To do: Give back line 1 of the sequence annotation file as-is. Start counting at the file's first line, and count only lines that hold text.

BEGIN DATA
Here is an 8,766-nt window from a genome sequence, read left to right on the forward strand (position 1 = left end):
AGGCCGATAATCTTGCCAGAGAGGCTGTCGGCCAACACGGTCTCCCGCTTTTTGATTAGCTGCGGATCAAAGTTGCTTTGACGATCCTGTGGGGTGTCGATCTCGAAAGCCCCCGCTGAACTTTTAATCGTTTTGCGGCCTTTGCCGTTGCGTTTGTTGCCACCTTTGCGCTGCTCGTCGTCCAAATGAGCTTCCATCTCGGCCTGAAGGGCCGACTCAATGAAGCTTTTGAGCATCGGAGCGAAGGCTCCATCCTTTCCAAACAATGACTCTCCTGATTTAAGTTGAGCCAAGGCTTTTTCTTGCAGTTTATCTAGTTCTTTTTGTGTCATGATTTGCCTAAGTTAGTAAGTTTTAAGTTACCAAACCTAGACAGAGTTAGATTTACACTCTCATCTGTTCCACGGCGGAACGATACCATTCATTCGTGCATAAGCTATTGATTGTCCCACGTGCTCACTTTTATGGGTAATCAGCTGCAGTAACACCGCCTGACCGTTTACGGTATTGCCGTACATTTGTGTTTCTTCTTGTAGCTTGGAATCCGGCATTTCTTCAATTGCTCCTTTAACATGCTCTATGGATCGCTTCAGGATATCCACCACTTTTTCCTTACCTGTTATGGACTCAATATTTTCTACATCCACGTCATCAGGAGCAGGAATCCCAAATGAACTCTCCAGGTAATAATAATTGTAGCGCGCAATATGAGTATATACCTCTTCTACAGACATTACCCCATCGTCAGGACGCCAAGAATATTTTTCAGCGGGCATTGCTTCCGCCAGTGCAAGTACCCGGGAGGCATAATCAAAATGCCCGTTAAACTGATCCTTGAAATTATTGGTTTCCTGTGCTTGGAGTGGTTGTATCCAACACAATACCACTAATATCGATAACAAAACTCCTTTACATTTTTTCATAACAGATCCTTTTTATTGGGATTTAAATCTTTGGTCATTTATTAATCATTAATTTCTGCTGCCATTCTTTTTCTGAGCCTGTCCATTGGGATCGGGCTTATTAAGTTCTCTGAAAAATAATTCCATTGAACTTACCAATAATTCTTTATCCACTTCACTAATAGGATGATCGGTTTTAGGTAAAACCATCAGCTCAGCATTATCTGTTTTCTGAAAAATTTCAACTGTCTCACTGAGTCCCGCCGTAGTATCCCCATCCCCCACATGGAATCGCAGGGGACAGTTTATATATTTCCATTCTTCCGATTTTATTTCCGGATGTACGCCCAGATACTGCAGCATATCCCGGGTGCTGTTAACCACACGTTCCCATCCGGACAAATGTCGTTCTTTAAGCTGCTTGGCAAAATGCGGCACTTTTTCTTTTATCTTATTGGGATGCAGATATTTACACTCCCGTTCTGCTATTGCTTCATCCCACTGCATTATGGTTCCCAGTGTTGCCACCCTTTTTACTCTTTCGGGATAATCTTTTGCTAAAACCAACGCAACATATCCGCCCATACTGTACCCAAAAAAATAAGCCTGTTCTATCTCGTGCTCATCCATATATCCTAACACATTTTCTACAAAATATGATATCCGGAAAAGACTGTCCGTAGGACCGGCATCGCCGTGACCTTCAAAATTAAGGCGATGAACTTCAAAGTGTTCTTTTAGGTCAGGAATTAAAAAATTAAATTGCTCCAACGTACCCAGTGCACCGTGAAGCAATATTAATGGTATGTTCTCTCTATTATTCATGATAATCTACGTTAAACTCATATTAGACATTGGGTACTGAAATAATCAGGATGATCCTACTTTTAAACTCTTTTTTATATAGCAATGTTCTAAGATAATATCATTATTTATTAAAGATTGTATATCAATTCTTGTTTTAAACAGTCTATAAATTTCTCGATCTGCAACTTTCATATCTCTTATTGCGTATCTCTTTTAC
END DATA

Here is an 8,766-nt window from a genome sequence, read left to right on the forward strand (position 1 = left end):